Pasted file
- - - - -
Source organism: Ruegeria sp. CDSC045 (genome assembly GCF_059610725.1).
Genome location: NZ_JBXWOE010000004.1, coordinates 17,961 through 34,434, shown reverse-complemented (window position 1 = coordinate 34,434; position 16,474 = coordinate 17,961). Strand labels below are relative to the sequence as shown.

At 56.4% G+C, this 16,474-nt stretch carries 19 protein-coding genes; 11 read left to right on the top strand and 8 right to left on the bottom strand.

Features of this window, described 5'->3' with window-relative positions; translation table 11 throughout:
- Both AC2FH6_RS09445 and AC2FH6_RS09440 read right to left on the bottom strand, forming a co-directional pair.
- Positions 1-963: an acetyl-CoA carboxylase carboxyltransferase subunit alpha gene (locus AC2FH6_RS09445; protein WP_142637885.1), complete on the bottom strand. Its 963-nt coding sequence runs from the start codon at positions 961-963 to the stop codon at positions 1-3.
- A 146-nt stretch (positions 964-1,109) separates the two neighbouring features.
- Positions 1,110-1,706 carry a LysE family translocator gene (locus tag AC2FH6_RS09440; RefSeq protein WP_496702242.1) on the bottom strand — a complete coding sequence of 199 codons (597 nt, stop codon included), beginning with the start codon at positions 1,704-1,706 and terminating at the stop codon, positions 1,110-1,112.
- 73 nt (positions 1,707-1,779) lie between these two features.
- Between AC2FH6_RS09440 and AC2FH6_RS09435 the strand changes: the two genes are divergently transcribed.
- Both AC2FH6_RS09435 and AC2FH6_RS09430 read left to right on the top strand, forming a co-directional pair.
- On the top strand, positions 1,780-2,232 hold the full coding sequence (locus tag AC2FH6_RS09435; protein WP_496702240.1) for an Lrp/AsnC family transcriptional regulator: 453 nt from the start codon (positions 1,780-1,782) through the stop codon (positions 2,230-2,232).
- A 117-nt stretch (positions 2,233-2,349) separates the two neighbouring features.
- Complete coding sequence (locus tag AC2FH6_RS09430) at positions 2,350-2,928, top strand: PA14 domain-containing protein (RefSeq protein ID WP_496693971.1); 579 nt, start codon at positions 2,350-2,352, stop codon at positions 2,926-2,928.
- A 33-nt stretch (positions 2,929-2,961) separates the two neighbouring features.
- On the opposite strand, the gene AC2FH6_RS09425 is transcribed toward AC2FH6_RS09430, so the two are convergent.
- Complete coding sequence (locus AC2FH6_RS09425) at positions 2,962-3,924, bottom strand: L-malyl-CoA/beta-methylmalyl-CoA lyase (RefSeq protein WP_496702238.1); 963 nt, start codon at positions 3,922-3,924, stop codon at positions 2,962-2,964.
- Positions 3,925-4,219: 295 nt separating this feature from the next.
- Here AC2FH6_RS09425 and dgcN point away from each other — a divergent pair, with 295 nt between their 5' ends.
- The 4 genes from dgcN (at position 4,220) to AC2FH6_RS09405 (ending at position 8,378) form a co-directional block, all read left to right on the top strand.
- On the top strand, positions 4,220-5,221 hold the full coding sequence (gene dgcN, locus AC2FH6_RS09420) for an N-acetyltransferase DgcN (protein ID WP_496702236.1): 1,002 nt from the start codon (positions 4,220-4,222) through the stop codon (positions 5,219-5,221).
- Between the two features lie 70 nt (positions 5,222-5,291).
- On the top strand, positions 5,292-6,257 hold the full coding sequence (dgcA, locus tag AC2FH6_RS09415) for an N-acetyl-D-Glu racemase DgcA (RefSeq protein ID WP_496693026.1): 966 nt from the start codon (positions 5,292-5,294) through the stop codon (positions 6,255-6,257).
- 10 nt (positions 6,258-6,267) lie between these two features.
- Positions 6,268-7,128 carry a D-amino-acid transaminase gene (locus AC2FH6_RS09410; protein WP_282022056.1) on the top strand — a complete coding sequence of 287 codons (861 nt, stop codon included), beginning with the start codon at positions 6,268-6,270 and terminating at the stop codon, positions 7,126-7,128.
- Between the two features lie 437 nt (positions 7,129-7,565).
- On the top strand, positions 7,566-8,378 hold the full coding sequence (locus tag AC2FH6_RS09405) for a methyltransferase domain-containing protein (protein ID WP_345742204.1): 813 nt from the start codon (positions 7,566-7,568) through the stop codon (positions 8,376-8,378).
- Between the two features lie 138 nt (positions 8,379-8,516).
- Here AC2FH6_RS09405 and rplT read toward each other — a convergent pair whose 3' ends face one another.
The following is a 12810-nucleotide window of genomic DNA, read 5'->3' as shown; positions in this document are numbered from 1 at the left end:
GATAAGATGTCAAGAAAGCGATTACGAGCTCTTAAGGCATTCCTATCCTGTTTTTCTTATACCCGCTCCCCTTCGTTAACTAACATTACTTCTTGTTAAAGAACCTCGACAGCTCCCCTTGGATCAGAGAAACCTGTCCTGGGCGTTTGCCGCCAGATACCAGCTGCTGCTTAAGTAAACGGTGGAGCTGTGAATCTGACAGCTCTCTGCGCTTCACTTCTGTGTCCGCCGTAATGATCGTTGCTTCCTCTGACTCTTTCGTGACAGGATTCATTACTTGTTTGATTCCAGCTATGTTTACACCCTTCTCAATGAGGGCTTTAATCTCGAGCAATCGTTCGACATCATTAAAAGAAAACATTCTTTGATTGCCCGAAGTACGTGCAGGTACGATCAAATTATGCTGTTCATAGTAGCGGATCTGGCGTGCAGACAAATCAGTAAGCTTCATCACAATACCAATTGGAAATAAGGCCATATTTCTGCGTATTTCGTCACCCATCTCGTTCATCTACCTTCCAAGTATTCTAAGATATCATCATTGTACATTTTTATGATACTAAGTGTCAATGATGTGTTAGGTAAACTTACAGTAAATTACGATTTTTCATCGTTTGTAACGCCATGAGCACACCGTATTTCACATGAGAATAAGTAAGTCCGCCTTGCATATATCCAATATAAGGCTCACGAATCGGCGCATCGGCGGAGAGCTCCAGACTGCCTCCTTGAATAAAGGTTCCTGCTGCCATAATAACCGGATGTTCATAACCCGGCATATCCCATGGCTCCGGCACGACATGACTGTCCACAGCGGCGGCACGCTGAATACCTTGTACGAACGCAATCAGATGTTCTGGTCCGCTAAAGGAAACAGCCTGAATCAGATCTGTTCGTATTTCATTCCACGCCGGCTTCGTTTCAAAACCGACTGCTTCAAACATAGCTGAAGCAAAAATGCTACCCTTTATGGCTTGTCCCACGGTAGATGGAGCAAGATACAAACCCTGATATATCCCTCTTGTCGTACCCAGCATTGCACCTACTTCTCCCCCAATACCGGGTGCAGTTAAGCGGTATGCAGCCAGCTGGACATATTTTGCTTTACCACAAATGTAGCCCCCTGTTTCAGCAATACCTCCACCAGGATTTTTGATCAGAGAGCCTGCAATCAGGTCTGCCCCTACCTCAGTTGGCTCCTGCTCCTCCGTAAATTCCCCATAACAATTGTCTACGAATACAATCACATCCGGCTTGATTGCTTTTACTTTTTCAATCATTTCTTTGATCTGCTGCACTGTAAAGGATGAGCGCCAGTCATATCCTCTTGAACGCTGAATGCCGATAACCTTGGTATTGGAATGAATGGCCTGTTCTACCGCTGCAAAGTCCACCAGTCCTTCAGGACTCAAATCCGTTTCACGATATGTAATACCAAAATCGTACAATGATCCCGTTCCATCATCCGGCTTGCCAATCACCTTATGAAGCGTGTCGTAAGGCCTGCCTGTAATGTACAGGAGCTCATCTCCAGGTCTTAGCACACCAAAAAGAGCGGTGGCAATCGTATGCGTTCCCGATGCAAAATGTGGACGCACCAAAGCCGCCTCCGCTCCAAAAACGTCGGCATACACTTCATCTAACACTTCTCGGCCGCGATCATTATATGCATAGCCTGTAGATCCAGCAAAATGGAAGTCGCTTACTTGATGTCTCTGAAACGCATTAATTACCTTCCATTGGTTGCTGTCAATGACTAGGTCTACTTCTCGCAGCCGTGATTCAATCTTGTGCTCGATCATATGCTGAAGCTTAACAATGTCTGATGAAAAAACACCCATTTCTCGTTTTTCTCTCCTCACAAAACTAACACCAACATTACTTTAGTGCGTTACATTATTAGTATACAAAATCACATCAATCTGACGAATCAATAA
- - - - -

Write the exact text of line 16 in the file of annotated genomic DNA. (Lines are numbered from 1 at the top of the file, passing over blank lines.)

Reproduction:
- On the opposite strand, the gene AC2FH6_RS09425 is transcribed toward AC2FH6_RS09430, so the two are convergent.